Rita's Journey to Africa: Part 2

ACCRA, GHANA- On my trip to Accra Ghana West Africa I learned a lot about my family. I was meeting new people and was introduced to a culture that I had longed to experience for most of my life. But there were many questions in my mind about the people, the culture, and the history of Ghana. My father suggested that we learn about a major event that shaped the country, the slave trade. So my family and I took a 3 hour bus ride from the capitol city of Accra to Cape Coast. There, we stopped by one of the castles that was an integral part of the slave trade.

I am standing in Elmina. It's one of the many castles that housed slaves. From here it was on to America where they would never return to their homeland again.

Elmina castle was erected by the Portuguese in 1482. It was first established as a trade settlement and became an important stop on the route of the Atlantic slave trade. When the Portuguese came they were attracted by rumors that the land was rich in ivory and gold.
"The Portuguese brought tobacco, ammunition, beverages, and the mirror," our tour guide said.

Our tour guide explained to us that when the Portuguese arrived, they were given gifts from the African people.

"The rate at which the Elmina people were giving the Portuguese gold in exchange for tobacco and wine, gave them the impression that the land was full of gold. So they named the place Elmina meaning gold mine," he said.

There were some good things that came from the exchange between the Africans and the Portuguese. The African people adopted a western european form of education. This developed schools for children from the nursery level on into higher education.

But there was also hardship that came as a result of their interactions. Africans were being taken from their homes, tortured and then sold in America.

Our guide began our tour of Elmina castle by showing us where the female slaves were held.

Four women were crowded into this dungeon. You can still see the original steel bars and decaying walls from when the facility was built. This small room housed about 600 men. The slaves came to Elmina castle came in different ways. One group of slaves were prisoners of tribal wars.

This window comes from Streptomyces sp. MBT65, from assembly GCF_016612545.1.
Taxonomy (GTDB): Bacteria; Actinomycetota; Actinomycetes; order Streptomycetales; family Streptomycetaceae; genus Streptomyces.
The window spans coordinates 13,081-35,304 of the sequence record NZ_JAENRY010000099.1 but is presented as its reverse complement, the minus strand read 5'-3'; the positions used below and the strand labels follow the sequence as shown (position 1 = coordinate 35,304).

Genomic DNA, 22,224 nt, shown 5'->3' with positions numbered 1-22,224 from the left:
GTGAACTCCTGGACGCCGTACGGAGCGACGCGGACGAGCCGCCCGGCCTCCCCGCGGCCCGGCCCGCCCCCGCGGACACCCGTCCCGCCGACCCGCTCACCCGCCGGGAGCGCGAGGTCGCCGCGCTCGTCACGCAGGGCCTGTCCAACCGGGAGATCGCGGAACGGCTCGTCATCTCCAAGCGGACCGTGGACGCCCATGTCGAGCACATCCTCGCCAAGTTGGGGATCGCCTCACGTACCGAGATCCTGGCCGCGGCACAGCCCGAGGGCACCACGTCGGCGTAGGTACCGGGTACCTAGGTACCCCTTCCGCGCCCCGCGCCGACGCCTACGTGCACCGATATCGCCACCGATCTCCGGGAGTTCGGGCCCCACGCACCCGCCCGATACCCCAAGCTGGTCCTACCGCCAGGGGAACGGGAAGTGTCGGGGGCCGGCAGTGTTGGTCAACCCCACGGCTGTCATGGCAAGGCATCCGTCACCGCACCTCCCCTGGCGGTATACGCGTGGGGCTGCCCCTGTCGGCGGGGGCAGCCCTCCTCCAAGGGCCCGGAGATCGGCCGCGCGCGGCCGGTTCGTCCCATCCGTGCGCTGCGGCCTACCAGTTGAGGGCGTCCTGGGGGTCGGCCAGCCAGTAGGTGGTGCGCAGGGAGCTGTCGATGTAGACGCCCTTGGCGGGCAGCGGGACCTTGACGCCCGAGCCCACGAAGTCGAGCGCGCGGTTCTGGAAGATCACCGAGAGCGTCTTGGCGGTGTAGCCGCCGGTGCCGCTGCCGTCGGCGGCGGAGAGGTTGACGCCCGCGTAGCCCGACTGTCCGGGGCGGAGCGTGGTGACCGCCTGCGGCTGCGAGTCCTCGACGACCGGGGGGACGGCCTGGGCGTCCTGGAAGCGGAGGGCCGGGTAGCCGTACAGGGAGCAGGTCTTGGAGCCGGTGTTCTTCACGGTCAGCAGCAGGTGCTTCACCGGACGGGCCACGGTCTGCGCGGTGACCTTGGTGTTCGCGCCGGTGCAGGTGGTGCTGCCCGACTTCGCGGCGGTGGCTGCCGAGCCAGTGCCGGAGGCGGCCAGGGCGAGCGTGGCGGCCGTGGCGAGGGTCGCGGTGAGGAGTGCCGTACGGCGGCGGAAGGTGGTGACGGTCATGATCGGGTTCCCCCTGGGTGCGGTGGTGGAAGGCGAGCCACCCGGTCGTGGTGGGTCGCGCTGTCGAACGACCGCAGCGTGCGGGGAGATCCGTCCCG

"When you were defeated they would capture the community and sell you into slavery. And the second one is African raiders, slave raiders. They were trained by the Europeans with guns. They would come to your house, burn your house and capture you. Europeans also captured them, " he said.

Our guide says when the Africans traded slaves for items such as iron, guns, and plates they were unaware of the conditions and torture they would face. The African tradition of slavery was one of individual servitude for a time and was not passed on to the next generation. They would have rights, could marry, and even had slaves themselves. But in the European tradition things were different.

When slaves arrived to Elmina they were treated very badly. They were beaten, starved, and many of the women were raped. Because many of the male slaves were warriors they often resisted and fought the Portuguese soldiers.

One punishment for resistance was being locked up in a tight cell. When the male slaves misbehaved they were taken to this cell for weeks at a time with little ventilation, or light, and no food.

After months at the castle then it was time to take the long journey to America.

This door is called the point of no return. The door was small to make sure that no slaves would run away. Our tour guide say if slaves were too large to fit though the opening they were starved for three months to slim them down. Once they went through the door they were lead to a boat waiting for them at the edge the shore.

Some families have placed a small collection of flowers at the entrance of the door of no return in honor of their ancestors who were sold into slavery.

Officials with Elmina castle say that their goal in keeping the facility open is not to open up old wounds or to create friction between races. They hope to raise awareness not only about what happened to the African people but also the effects that slavery has on people all over the world. They are hoping for an end to the enslavement of people in any form so that everyone can enjoy the freedom that should come to all human beings.

Years after the slave trade Ghana is thriving with major businesses and construction projects. Coming up on first news we will sit down with the mayor of the city of Accra to find out his plans for the future.

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